Bill Rauch

New mayor, council face Beaufort’s unfinished business



Welcome Mayor Stephen Murray and the new Beaufort City Council.

There are great challenges before you. But looking across your ranks, I believe you are up to the job, that you will multitask as necessary, and that you will be a council that is remembered fondly for many years to come.

You take office at a terrible time. The worst of the pandemic may still be to come; unemployment is high and may get worse before it gets better; the economy continues to teeter while Washington fiddles; and while it appears property tax revenues may hold up, the bed tax, the meal tax and other essential city revenues are way off.

Be not afraid. In adversity, there is always opportunity.

With that can-do spirit in mind let’s have a look at some of the city’s unfinished business that has been ignored for the past decade.

Mayor Murray, I was heartened to see, ran with the iconic Woods Bridge as his logo and running mate. Yes, the bridge should be placed on the National Register. While not necessarily easy, that’s the easy part.

Traffic on the bridge must be relieved too. And that means returning the city’s focus to building the third crossing. This common-sense solution was first proposed in the S.C. Highway Department’s 1973 BEAUTS Study, and it has been revisited from time to time over the ensuing half century. Again and again, the third crossing at Brickyard has been shown to be the only practical alternative.

But with not a penny in the till, where will the vast amounts of needed money come from?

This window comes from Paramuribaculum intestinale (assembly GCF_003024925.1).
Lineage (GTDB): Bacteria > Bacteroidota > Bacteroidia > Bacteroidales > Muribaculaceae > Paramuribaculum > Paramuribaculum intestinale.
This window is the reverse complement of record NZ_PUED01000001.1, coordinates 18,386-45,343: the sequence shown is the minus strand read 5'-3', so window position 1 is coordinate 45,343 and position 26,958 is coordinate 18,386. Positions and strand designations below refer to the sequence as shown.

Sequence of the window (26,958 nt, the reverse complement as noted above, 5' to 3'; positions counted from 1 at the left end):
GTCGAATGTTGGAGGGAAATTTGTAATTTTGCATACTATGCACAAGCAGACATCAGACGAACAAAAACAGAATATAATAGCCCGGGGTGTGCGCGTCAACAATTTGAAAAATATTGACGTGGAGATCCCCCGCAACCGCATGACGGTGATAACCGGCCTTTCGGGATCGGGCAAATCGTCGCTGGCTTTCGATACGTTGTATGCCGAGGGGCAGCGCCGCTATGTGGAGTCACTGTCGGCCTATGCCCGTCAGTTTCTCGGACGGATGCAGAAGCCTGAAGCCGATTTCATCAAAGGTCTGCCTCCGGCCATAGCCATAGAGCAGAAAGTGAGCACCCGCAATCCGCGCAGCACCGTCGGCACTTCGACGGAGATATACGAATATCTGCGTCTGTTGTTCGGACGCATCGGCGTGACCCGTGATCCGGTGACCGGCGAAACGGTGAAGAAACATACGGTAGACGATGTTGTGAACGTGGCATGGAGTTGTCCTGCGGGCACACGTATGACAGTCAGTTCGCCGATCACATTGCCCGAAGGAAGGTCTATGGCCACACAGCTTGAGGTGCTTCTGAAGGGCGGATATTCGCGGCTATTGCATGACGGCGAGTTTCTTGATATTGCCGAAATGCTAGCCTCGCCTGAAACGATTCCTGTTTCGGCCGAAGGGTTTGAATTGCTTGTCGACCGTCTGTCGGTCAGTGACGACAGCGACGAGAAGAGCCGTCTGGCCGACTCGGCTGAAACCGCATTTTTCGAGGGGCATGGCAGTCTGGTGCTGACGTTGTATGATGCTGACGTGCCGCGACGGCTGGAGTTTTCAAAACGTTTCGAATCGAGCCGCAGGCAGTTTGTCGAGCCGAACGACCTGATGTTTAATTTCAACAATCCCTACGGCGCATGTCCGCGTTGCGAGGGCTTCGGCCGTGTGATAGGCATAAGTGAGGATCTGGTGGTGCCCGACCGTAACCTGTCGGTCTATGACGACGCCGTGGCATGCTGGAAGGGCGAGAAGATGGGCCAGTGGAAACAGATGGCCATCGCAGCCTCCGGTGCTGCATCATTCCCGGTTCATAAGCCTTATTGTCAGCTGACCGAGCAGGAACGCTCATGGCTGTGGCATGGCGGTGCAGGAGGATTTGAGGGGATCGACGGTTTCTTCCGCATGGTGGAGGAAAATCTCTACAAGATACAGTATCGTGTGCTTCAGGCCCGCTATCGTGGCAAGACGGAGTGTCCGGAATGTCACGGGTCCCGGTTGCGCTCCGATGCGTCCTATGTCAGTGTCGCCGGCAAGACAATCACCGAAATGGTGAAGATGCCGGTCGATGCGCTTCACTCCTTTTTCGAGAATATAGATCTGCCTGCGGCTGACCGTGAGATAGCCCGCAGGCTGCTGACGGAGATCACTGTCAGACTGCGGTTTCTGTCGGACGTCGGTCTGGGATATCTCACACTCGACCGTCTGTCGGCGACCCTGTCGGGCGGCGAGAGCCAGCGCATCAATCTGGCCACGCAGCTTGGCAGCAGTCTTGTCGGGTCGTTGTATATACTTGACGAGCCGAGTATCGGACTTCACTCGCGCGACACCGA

Keep an eye out for new infrastructure money out of Washington; stick tight with Senators Graham and Scott and with Rep. Mace; stick tight with Shannon Erickson and Tom Davis; and watch for Bluffton and Hilton Head needing improved roads and bridges, the money for which can come only from a new penny sales tax. Drive a single-minded bargain there, and then match those dollars from pots of transportation and infrastructure money maintained by the state and federal governments.

The Air Station has an interest here too. They are potentially a powerful ally.

Remind those who say it can’t be done that one county councilman, Mark Generales, using the strategy I just described, single-handedly, over the city’s objections, put together the money to build the new two lanes of the “New” (McTeer) Bridge.

Imagine what can be done if the Air Station, Beaufort County and the City of Beaufort lock arms on this. While you are imagining, think about the snarled traffic on the McTeer Bridge when the Woods Bridge goes down, and then think of the Army Corps of Engineers’ 1991 Woods Bridge replacement alternative that called for a fixed span bridge similar to the McTeer Bridge that towers above and casts a shadow over the Waterfront Park and Bay Street. The stakes here are high indeed.

Another high stakes ball to keep in the air is the city’s defense of its position as Beaufort County’s civic center. The County is demonstrably keeping its headquarters here, and City Hall is now right across the street. But the School District has one troublesome foot already out of Beaufort’s door and aimed at Bluffton. Their headquarters offices (that are currently in a drafty old school building replete with many empty classrooms) should be where the closed Piggly Wiggly stands on the third corner of Boundary Street and Ribaut Road.